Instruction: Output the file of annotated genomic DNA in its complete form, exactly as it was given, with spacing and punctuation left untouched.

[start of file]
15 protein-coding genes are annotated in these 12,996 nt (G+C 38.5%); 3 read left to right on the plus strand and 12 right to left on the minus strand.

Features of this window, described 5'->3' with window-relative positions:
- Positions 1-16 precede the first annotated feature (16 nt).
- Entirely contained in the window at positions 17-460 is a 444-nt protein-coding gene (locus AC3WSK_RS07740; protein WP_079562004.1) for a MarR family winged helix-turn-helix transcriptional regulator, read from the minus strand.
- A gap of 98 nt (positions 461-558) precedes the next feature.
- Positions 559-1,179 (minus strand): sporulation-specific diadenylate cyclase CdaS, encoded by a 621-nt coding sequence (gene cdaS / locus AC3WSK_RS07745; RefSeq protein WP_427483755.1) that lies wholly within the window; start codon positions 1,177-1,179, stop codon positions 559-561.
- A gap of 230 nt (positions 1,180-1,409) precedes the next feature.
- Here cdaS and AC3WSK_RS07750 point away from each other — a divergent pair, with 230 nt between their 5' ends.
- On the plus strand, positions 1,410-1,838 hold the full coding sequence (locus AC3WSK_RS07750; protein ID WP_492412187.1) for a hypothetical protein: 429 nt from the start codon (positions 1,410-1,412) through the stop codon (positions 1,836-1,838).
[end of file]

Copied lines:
15 protein-coding genes are annotated in these 12,996 nt (G+C 38.5%); 3 read left to right on the plus strand and 12 right to left on the minus strand.

Features of this window, described 5'->3' with window-relative positions:
- Positions 1-16 precede the first annotated feature (16 nt).
- Entirely contained in the window at positions 17-460 is a 444-nt protein-coding gene (locus AC3WSK_RS07740; protein WP_079562004.1) for a MarR family winged helix-turn-helix transcriptional regulator, read from the minus strand.
- A gap of 98 nt (positions 461-558) precedes the next feature.
- Positions 559-1,179 (minus strand): sporulation-specific diadenylate cyclase CdaS, encoded by a 621-nt coding sequence (gene cdaS / locus AC3WSK_RS07745; RefSeq protein WP_427483755.1) that lies wholly within the window; start codon positions 1,177-1,179, stop codon positions 559-561.
- A gap of 230 nt (positions 1,180-1,409) precedes the next feature.
- Here cdaS and AC3WSK_RS07750 point away from each other — a divergent pair, with 230 nt between their 5' ends.
- On the plus strand, positions 1,410-1,838 hold the full coding sequence (locus AC3WSK_RS07750; protein ID WP_492412187.1) for a hypothetical protein: 429 nt from the start codon (positions 1,410-1,412) through the stop codon (positions 1,836-1,838).